Yeah, but it already had a national presence. There was an ex-gay program in New York City that was well attended—every Saturday night you could have up to 70 people, most of whom were former actors. I got to the place where I finally thought I had this sorted out. I was celibate for two years—to me, it was the most freedom I ever had. Looking back, I see that my mind was riddled with fantasies of men, and I was constantly nearly picking up or being picked up by someone on the subway, but it was so much better than it used to be that it seemed like I was free. So much so that I got married, in 1990, to a woman at my church.

We went off to Africa, to Zambia, to be missionaries. Then my entire world fell apart. If you push something down that's real, it's going to pop out. And sure enough, I got involved in inappropriate activities—to say the least—when I was in Africa, and was exposed [as a gay man]. I had my fall from grace, which was maybe not as dramatic as Ted Haggard, but in one day I lost my wife, my job, my best friends, and my church. They said, "We give up on you. You're a phony."

In a way they were right; in a way they were wrong. I was definitely sincere in trying, but I was trying to do the wrong thing. It was at that point that I moved to England for a few months and got some more ex-gay therapy there, and then enrolled in Love in Action in Memphis, Tennessee. I lived in that program for nearly two years, at $1,000 a month. I stayed there and worked during the day, and at night and on weekends had intensive therapy, a lot of it based around the 12-Step Program, seeing homosexuality as an addiction. And there was some gender readjustment.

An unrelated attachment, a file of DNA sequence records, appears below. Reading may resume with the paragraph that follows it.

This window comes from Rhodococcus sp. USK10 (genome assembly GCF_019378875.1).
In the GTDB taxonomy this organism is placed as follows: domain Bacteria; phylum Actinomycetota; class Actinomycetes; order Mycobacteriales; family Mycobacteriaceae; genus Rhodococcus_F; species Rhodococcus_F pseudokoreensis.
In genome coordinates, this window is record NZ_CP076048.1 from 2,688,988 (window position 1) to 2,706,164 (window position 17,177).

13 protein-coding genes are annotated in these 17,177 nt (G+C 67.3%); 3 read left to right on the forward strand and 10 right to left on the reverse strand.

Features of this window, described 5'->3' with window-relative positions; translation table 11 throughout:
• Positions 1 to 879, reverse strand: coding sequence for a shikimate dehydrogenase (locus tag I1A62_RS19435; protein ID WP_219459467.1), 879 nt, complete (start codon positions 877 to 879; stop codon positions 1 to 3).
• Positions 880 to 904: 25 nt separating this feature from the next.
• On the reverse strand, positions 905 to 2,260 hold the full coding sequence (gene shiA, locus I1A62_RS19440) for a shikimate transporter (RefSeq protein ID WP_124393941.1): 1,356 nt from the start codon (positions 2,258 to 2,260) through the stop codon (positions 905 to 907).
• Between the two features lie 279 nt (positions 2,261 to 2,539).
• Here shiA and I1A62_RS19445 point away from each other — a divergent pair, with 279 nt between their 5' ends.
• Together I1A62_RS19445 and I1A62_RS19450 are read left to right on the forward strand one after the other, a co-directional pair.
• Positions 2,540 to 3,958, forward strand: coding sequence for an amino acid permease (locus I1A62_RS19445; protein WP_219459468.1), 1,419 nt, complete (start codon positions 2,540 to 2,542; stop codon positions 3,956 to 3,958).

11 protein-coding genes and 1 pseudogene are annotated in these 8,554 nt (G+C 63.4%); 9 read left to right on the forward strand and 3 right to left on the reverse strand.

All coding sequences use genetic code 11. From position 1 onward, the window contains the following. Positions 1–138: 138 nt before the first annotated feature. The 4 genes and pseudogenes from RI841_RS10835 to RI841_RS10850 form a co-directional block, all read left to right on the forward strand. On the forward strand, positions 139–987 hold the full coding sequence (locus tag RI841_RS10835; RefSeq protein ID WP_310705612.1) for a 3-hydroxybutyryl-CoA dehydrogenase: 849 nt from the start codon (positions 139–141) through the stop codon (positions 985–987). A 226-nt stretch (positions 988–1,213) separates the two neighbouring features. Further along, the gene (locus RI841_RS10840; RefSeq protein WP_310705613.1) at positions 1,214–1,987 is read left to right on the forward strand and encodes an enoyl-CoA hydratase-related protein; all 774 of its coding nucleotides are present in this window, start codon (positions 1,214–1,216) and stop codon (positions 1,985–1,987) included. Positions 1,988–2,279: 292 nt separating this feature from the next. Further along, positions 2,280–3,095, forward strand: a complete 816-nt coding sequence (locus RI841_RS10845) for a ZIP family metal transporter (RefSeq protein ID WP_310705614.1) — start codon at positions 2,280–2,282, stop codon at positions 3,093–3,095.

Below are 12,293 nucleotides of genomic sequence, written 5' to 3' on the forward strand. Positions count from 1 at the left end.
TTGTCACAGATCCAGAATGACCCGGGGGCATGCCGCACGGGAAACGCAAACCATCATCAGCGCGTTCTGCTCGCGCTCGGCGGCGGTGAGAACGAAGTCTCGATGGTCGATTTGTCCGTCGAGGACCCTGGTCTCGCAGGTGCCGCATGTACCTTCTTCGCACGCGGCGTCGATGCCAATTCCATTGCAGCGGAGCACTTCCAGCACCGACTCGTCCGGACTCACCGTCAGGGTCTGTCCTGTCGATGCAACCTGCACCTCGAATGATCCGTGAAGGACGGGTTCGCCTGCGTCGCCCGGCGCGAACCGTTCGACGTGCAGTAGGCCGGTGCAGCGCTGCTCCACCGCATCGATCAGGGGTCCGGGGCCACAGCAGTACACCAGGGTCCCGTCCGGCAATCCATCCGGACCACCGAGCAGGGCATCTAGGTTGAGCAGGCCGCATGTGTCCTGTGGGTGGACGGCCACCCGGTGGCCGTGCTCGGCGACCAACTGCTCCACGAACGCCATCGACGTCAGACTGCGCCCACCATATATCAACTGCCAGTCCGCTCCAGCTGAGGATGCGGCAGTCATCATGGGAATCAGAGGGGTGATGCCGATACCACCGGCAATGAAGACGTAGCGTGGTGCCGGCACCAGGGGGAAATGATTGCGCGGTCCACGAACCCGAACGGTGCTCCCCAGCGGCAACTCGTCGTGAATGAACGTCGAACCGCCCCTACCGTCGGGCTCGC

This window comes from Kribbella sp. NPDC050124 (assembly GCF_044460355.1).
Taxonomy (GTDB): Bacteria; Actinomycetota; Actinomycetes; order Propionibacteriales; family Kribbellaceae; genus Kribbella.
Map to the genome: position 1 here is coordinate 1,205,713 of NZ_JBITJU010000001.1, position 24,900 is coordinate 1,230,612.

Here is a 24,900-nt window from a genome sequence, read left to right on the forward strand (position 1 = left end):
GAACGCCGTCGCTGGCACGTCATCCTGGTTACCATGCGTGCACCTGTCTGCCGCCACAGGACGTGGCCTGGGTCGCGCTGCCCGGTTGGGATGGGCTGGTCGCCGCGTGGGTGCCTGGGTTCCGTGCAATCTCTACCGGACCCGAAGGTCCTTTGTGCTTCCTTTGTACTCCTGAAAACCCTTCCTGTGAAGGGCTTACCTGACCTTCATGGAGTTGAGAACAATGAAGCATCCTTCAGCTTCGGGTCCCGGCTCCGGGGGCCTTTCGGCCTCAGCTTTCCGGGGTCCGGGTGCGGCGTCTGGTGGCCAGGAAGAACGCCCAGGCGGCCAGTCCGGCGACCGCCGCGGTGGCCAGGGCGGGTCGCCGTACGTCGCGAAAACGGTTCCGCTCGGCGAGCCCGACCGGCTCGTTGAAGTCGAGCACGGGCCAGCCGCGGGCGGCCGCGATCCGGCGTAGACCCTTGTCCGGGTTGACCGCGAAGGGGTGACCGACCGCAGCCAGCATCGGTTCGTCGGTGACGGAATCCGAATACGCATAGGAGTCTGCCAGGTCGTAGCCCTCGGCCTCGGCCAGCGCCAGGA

Like playing football?

Exactly. We had a football clinic. Changing your oil and stuff like that. I graduated from the program, and tried to live on the outside, to see if it worked—and it didn't. One day I woke up exhausted from it all. It was like I woke up out of a coma, and for the first time in years, I was thinking with my own mind. I asked myself the critical question, "What the hell are you doing? This is crazy. You're destroying yourself. It's not working." I realized I was in a coma all those years—a Biblically induced, culturally Christian coma.

What's your view of the ex-gay movement as a whole?

There's this national machine that's completely tied to Focus on the Family, and the Bush administration. They are using the ex-gay movement to stand up against marriage equality and hate crime legislation. To be used as a pawn in this machine needs to be opposed vigorously, because it's one thing if you want to change, if you're unhappy—that's fine. But don't push that on everyone else and then use it as a political tool to deny people rights.

The most sinister of all, is that in the last 10 years, on the initiative of Focus on the Family and ex-gay program Exodus, they are intentionally targeting young people. They're targeting terrified parents, and having regional conferences for parents and youth workers on how to sort out queer youth: "You can save your children from the tentacles of homosexuality."

Peterson Toscano performs Doin' Time in the Homo No Mo Halfway House at the Metropolitan Community Church (gay-friendly), 2400 NE Broadway, on Saturday, January 27 at 7:30 pm. On Sunday, January 28, he brings a show called Queer 101 to Darcelle XV, 208 NW 3rd, at 7 pm, $10.